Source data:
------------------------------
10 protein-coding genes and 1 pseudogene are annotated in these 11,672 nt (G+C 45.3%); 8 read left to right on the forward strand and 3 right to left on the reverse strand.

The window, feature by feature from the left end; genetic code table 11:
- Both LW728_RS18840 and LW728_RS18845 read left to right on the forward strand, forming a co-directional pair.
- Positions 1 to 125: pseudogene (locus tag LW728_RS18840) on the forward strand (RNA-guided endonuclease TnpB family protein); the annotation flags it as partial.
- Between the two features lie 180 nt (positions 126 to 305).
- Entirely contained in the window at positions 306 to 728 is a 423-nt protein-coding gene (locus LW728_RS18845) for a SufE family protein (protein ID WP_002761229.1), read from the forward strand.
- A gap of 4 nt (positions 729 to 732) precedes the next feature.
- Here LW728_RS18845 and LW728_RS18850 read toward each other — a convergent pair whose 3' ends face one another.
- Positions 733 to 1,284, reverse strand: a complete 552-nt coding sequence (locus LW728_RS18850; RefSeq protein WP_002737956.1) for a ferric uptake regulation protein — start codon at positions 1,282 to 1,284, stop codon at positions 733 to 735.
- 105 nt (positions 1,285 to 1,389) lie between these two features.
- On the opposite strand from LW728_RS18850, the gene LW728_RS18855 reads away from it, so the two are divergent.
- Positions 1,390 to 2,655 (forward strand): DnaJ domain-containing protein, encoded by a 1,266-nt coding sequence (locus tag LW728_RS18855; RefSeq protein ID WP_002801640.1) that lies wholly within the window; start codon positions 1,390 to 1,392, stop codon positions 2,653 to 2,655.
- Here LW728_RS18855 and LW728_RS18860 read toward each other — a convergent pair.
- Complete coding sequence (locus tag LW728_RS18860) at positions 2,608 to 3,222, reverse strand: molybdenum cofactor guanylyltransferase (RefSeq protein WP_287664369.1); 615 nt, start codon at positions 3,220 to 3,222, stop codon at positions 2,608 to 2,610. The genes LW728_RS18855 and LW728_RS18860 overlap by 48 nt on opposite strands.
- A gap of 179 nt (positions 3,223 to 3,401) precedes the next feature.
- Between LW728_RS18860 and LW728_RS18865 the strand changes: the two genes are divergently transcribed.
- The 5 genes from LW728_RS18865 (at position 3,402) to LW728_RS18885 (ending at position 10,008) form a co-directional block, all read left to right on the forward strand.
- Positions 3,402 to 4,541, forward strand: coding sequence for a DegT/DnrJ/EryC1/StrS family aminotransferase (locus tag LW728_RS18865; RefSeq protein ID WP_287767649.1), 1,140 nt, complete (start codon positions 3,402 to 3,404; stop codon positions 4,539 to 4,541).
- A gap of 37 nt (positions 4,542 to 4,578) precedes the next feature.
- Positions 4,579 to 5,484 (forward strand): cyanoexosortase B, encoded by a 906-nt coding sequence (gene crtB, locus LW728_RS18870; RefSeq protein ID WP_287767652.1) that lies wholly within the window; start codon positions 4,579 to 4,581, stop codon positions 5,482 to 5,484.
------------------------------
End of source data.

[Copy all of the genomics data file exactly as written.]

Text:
10 protein-coding genes and 1 pseudogene are annotated in these 11,672 nt (G+C 45.3%); 8 read left to right on the forward strand and 3 right to left on the reverse strand.

The window, feature by feature from the left end; genetic code table 11:
- Both LW728_RS18840 and LW728_RS18845 read left to right on the forward strand, forming a co-directional pair.
- Positions 1 to 125: pseudogene (locus tag LW728_RS18840) on the forward strand (RNA-guided endonuclease TnpB family protein); the annotation flags it as partial.
- Between the two features lie 180 nt (positions 126 to 305).
- Entirely contained in the window at positions 306 to 728 is a 423-nt protein-coding gene (locus LW728_RS18845) for a SufE family protein (protein ID WP_002761229.1), read from the forward strand.
- A gap of 4 nt (positions 729 to 732) precedes the next feature.
- Here LW728_RS18845 and LW728_RS18850 read toward each other — a convergent pair whose 3' ends face one another.
- Positions 733 to 1,284, reverse strand: a complete 552-nt coding sequence (locus LW728_RS18850; RefSeq protein WP_002737956.1) for a ferric uptake regulation protein — start codon at positions 1,282 to 1,284, stop codon at positions 733 to 735.
- 105 nt (positions 1,285 to 1,389) lie between these two features.
- On the opposite strand from LW728_RS18850, the gene LW728_RS18855 reads away from it, so the two are divergent.
- Positions 1,390 to 2,655 (forward strand): DnaJ domain-containing protein, encoded by a 1,266-nt coding sequence (locus tag LW728_RS18855; RefSeq protein ID WP_002801640.1) that lies wholly within the window; start codon positions 1,390 to 1,392, stop codon positions 2,653 to 2,655.
- Here LW728_RS18855 and LW728_RS18860 read toward each other — a convergent pair.
- Complete coding sequence (locus tag LW728_RS18860) at positions 2,608 to 3,222, reverse strand: molybdenum cofactor guanylyltransferase (RefSeq protein WP_287664369.1); 615 nt, start codon at positions 3,220 to 3,222, stop codon at positions 2,608 to 2,610. The genes LW728_RS18855 and LW728_RS18860 overlap by 48 nt on opposite strands.
- A gap of 179 nt (positions 3,223 to 3,401) precedes the next feature.
- Between LW728_RS18860 and LW728_RS18865 the strand changes: the two genes are divergently transcribed.
- The 5 genes from LW728_RS18865 (at position 3,402) to LW728_RS18885 (ending at position 10,008) form a co-directional block, all read left to right on the forward strand.
- Positions 3,402 to 4,541, forward strand: coding sequence for a DegT/DnrJ/EryC1/StrS family aminotransferase (locus tag LW728_RS18865; RefSeq protein ID WP_287767649.1), 1,140 nt, complete (start codon positions 3,402 to 3,404; stop codon positions 4,539 to 4,541).
- A gap of 37 nt (positions 4,542 to 4,578) precedes the next feature.
- Positions 4,579 to 5,484 (forward strand): cyanoexosortase B, encoded by a 906-nt coding sequence (gene crtB, locus LW728_RS18870; RefSeq protein ID WP_287767652.1) that lies wholly within the window; start codon positions 4,579 to 4,581, stop codon positions 5,482 to 5,484.